I don't know about you guys, but I love classical music. I love it passionately and without shame; it's nearly always guaranteed to bring me joy, no matter how down I feel. I listen to it a lot at work, since it's all instrumental, and I don't end up distracted by lyrics. I've whipped through the big famous guys (Mozart, Beethoven, Tchaikovsky, Chopin, etc) and there are things I absolutely love by them, but my tastes quickly turned to the more obscure. I absolutely fucking adore Carl Nielsen, a Danish composer from the early 20th century.

But lately I've been making a real effort to listen to classical work composed by women. As it turns out there were a huge number of them, many in the Romantic era (by far my favourite era), so I'm often in luck. Today I discovered Ethel Smyth. And Ethel Smyth is one incredible lesbian shitass, lemme tell you.

Here is a woman whose Major-General father did NOT want her to go into music. She said "fuck you, I'm going anyway", attended the Leipzig Conservatory, decided the standards weren't high enough for her, and left. She wrote a bunch of seriously gorgeous music, went deaf, stopped composing, and became an author instead. She had several books published during her lifetime.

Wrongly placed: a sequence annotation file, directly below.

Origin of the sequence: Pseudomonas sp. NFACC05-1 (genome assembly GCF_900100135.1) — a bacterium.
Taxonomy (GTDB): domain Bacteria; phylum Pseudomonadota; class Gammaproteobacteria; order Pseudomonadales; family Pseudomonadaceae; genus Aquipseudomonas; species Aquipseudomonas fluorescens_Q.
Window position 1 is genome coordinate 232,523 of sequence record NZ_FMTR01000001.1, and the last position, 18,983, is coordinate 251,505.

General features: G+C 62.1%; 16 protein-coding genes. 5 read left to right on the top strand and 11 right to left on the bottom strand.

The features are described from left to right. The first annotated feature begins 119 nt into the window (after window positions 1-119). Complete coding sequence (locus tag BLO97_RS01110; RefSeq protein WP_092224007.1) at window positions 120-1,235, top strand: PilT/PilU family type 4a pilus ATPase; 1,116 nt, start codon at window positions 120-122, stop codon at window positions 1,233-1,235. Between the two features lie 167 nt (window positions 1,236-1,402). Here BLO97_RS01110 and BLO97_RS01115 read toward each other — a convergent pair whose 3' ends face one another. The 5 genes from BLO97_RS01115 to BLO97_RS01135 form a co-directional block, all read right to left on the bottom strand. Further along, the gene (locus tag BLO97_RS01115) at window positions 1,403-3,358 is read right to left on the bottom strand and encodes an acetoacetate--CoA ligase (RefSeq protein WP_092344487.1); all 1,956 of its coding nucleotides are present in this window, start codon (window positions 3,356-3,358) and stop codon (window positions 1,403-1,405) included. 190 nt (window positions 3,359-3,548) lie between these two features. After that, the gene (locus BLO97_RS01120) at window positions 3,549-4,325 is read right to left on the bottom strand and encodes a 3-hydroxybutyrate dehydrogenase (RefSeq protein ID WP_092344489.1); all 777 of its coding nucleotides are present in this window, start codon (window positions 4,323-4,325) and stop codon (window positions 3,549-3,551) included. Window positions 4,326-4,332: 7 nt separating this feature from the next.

In 1910, Smyth became a suffragette and wrote "March of the Women", which became a somewhat official anthem for the movement. She served two months in prison for breaking the windows of anti-suffrage politicians, and while in jail she rallied her fellow ladies into singing the March while she conducted them with a toothbrush. Smyth was also bisexual, and fell in love with both Emmeline Pankhurst and Virginia Woolf.

This woman is my new heroine. She's fantastic and you should all go listen to her Serenade in D Major.